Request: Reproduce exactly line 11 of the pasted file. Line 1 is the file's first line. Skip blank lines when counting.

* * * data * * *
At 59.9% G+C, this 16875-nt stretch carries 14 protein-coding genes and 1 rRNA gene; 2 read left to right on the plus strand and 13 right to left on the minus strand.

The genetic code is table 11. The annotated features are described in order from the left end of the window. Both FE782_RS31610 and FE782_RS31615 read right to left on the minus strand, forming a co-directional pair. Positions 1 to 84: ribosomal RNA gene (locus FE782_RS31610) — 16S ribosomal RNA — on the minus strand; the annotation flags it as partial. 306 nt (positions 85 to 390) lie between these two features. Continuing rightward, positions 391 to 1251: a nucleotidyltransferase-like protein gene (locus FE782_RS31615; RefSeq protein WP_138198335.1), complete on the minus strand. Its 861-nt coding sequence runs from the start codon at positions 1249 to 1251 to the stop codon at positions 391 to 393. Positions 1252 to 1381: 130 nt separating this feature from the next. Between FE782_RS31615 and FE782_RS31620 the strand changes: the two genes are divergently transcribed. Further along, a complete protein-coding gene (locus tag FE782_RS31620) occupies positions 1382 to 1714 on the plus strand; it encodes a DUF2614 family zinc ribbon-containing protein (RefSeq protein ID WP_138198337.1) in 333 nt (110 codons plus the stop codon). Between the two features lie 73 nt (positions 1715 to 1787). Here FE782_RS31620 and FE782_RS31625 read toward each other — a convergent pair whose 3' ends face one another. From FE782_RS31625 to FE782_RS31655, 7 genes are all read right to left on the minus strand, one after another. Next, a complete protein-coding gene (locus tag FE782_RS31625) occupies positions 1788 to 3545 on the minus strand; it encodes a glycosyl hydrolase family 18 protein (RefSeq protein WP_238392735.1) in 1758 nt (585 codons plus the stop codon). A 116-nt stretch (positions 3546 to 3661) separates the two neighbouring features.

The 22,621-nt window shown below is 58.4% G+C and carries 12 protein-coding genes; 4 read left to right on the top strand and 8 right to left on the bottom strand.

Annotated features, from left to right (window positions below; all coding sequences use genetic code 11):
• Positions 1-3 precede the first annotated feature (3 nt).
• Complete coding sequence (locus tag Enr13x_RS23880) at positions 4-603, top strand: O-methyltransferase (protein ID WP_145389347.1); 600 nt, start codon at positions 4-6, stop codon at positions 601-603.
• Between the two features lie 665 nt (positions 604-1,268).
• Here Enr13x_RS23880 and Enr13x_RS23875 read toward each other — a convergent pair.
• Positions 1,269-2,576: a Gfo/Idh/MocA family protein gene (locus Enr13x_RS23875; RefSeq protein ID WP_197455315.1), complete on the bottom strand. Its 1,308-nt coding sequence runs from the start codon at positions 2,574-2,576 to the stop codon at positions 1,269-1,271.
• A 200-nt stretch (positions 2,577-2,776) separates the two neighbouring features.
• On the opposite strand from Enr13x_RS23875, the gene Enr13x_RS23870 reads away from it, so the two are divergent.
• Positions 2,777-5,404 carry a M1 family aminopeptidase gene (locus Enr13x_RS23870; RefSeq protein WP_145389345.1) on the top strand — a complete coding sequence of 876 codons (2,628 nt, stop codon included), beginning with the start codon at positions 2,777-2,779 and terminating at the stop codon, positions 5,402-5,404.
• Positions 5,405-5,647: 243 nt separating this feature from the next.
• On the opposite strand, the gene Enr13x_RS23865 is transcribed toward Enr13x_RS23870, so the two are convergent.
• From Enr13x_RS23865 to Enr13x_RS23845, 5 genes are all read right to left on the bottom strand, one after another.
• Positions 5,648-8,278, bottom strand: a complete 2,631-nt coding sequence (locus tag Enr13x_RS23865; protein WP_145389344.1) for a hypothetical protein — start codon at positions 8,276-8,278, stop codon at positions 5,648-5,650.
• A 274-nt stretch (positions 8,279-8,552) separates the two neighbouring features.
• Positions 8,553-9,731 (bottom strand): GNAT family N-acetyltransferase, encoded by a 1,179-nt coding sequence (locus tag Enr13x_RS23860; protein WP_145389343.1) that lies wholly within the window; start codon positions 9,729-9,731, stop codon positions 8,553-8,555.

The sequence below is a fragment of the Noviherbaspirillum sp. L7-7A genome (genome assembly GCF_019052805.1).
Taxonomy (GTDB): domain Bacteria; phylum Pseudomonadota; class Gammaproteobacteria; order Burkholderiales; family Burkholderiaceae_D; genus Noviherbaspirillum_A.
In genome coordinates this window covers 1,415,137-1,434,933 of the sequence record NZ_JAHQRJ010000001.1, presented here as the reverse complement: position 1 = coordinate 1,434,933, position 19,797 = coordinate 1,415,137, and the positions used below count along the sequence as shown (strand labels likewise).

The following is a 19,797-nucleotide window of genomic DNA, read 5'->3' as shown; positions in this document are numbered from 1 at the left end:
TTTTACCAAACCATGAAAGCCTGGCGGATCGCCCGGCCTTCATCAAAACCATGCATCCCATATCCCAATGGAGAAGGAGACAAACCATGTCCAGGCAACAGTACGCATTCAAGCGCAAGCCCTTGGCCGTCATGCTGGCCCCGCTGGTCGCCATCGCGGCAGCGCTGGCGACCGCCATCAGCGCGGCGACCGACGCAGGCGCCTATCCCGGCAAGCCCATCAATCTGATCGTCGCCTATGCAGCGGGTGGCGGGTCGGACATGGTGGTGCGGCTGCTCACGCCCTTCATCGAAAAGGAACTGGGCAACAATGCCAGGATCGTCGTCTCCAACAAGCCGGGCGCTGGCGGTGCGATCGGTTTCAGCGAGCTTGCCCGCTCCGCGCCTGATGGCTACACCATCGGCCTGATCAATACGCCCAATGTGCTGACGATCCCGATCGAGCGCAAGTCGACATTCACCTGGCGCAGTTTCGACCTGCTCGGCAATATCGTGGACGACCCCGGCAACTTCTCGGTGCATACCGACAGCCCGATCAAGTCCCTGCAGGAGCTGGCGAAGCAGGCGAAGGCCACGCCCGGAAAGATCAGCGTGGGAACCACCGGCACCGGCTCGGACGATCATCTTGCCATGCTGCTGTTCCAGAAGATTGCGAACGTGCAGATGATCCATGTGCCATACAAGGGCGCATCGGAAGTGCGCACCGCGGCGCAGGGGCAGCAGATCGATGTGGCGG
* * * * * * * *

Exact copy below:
• On the opposite strand from Enr13x_RS23875, the gene Enr13x_RS23870 reads away from it, so the two are divergent.